San Francisco’s office market saw leasing activity in the final quarter of 2010 fall to 1.3 msf, just two-thirds of the market’s historic quarterly average of 1.9 msf, according to the fourth quarter 2010 San Francisco Studley Report. On a trailing four-quarter basis (the sum of all leasing activity over the last four quarters), leasing volume fell to 6.1 msf, approximately 22 percent below the market’s historical average.
“The lack of large lease signings in the fourth quarter underscored the market’s vulnerability as major transactions propped up the market while the majority of tenants were downsizing,” said Steve Barker, Studley executive vice president and branch manager of the firm’s San Francisco office. “Eight deals equaling 100k sf or more were executed during the first three quarters of the year, while Google’s 63k sf expansion was the largest lease signed in the final quarter of 2010.”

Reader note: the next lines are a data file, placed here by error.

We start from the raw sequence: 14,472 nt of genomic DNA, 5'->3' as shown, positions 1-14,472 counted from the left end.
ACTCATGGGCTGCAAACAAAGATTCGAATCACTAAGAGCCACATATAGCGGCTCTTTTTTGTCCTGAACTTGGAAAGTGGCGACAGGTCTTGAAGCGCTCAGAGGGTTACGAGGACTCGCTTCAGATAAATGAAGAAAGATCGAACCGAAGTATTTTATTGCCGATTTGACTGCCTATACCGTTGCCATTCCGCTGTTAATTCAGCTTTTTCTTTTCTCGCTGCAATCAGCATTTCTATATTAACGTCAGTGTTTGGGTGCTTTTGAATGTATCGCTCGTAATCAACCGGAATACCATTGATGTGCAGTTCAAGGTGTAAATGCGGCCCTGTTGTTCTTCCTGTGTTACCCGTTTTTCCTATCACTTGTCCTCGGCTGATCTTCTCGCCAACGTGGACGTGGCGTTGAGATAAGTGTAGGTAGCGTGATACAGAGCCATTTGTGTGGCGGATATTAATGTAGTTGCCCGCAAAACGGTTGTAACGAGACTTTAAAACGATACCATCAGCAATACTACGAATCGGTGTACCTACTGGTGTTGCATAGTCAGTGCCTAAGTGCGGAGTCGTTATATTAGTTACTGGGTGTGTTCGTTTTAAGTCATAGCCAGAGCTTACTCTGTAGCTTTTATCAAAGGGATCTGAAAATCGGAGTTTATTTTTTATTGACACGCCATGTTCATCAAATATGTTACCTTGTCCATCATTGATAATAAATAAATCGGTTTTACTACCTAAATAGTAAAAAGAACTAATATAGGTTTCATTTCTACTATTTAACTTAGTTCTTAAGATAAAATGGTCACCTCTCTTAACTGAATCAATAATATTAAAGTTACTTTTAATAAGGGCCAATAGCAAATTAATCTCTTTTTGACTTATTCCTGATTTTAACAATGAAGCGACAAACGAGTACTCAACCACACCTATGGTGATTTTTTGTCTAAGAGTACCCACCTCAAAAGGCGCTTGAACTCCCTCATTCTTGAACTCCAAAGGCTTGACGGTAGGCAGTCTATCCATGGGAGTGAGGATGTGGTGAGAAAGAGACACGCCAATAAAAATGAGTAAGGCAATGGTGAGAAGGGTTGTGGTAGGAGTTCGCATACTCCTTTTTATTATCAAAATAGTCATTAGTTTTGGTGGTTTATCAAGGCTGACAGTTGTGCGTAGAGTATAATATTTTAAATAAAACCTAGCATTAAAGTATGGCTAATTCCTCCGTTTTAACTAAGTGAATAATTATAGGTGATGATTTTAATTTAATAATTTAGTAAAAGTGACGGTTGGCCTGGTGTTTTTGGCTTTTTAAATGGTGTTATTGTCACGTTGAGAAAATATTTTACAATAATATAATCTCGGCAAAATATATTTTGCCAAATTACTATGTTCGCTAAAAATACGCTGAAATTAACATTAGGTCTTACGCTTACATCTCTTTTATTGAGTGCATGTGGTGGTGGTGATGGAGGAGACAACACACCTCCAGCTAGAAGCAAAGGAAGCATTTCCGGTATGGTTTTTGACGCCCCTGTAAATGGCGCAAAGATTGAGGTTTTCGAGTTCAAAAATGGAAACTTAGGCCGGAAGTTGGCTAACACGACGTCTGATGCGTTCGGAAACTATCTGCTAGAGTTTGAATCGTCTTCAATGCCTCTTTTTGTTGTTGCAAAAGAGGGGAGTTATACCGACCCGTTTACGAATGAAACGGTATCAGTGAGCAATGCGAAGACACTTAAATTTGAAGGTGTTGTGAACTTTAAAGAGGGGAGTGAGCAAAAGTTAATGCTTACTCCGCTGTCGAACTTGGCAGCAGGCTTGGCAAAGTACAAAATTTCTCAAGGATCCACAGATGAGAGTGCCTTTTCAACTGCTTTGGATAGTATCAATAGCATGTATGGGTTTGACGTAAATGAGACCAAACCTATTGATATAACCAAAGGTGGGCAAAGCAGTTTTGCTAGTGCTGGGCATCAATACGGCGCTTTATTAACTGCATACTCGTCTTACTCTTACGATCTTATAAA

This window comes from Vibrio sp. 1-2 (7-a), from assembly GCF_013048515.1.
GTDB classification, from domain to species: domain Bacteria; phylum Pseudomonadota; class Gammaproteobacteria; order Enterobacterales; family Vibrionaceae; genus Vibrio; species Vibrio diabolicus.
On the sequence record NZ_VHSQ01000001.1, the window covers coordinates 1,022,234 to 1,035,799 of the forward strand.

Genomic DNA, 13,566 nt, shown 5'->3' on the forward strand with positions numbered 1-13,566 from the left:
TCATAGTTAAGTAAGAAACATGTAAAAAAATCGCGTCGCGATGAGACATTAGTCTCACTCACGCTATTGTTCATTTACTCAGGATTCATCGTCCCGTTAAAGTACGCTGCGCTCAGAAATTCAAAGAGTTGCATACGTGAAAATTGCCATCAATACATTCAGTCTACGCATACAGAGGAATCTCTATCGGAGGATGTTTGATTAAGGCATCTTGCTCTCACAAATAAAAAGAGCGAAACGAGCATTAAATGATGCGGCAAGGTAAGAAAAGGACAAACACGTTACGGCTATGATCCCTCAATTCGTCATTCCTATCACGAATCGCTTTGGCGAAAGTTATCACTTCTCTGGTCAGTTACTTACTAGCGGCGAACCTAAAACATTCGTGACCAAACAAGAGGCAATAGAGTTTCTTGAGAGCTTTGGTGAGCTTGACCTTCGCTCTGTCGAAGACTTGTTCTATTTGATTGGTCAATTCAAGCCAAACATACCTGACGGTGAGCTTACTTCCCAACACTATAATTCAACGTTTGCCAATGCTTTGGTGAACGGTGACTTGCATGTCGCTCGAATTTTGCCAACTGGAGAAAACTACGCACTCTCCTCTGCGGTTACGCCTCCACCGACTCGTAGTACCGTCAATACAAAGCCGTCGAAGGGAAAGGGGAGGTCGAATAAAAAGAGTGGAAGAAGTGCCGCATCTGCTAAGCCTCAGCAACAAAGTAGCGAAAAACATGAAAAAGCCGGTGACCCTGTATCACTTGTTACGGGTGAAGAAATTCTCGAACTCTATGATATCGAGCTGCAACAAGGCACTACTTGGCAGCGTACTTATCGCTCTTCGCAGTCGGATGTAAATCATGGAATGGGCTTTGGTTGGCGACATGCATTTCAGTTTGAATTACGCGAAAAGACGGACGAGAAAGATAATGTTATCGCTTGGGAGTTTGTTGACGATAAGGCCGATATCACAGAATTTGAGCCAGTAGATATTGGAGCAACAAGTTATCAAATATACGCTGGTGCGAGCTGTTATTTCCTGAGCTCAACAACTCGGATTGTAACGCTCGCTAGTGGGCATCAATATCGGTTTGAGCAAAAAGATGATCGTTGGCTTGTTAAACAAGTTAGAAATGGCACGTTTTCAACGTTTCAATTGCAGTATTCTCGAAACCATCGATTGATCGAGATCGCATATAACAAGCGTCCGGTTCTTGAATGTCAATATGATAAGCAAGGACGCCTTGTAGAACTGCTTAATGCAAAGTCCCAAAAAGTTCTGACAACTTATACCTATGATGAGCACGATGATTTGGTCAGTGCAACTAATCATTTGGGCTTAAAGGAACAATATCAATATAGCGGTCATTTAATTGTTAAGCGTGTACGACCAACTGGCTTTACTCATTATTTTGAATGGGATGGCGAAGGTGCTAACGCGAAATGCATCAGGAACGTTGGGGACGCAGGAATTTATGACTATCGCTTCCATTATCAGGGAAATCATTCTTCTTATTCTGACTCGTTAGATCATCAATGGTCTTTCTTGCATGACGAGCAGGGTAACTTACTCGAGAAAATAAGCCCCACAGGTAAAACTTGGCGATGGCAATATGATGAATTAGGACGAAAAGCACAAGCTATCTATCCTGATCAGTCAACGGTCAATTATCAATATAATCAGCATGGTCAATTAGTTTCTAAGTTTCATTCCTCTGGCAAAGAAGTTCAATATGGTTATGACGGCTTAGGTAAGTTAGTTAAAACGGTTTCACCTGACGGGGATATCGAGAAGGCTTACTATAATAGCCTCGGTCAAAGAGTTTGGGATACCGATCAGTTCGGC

... “Cost-cutting relocations like these will lower the overall demand for San Francisco’s office space in 2011 and free up additional options for tenants,” noted Barker. “Although major lease deals completed by red-hot tech companies including Twitter, Zynga, and Salesforce.com dominated the headlines in 2010, the market’s traditional tenant base of financial service providers and law firms, as well as government agencies, continued to contract heading into 2011.”
... “Locally, only 1,100 office-using jobs were regained in the second half of 2010. An additional 33,000 must be recovered in order to reach pre-recession employment levels,” explained Barker.
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